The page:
Iowa has scored on par with the nation when it comes to preparation for health emergencies such as disease outbreaks and natural disasters, according to the sixth annual National Health Security Preparedness Index.
The index, which was started in 2013 by the Centers for Disease Control, ranks states on how prepared they are for managing health emergencies in six categories. Iowa scored 6.8 overall on the 10 point scale, slightly above the national average of 6.7.
Researchers at the University of Kentucky analyzed 129 different measures to compile the score, including factors like a state’s ability to detect health hazards in the environment, the strength of its healthcare systems and the extent of communication and coordination between different agencies and organization, said Glen Mays, the University of Kentucky professor who lead the team.
Mays said Iowa excelled in the “environmental and occupational health” category, which measures how prepared the state is to detect and respond to problems and hazards in the environment. The state scored 6.9, a point above the national average of 5.9.
“We know with climate change and more extreme weather events that’s an especially important area, and Iowa’s really leading the nation in that regard. That’s great to see,” Mays said. “The rest of the country can learn from Iowa in terms of how to strengthen those elements of health security.”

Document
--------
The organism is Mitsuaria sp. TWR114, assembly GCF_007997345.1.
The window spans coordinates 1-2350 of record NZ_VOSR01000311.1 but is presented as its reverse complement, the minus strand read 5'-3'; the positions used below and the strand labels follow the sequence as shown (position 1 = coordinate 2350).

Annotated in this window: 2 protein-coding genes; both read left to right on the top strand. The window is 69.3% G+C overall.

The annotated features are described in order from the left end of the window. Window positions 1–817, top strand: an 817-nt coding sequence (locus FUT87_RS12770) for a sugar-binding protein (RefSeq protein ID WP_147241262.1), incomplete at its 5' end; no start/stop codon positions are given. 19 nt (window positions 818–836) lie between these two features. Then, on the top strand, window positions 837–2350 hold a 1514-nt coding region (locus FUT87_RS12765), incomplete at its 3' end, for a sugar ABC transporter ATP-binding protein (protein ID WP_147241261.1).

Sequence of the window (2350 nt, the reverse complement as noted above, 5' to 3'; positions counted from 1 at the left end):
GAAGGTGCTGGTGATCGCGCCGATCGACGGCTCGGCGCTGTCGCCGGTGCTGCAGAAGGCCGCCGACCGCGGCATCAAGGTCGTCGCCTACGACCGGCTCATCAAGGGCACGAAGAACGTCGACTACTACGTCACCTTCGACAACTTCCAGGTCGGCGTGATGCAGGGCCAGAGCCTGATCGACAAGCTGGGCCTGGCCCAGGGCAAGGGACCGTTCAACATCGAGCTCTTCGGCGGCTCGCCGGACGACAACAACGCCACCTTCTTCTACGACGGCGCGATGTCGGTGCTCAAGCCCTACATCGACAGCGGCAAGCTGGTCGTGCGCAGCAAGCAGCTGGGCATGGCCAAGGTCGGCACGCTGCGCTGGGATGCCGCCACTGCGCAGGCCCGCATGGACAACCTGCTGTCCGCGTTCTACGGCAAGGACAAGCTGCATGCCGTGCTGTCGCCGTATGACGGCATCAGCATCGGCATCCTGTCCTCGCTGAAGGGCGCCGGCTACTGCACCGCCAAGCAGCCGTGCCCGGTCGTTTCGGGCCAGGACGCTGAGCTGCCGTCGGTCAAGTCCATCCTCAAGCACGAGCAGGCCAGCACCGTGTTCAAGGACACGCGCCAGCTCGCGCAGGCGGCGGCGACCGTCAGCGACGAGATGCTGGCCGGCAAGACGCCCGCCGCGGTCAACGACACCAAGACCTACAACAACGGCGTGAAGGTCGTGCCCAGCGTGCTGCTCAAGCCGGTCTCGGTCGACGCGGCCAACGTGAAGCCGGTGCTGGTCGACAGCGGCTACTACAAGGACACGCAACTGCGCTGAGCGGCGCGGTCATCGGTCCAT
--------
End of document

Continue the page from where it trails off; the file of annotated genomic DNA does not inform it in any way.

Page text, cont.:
But Iowa lags behind the country when it came to developing and supporting relationships between government agencies, community organizations and households. In the “community planning and engagement” category, the state scored a 4.3 compared to the national average of 5.2.
Mays said one of the reasons for this is because the state has fewer volunteers.
“We also measure volunteers and the extent to which in particular health professionals are signed up as volunteers and agree to play a role in assisting with disasters in emergencies when they occur,” Mays said. “And the number of volunteers that are registered as part of medical reserve corps are lower in Iowa than compared to other states.”
Though the national average scores have been increasing about three percent annually, Mays said this still puts the nation about a decade away from reaching the “optimal goal” of 9 overall.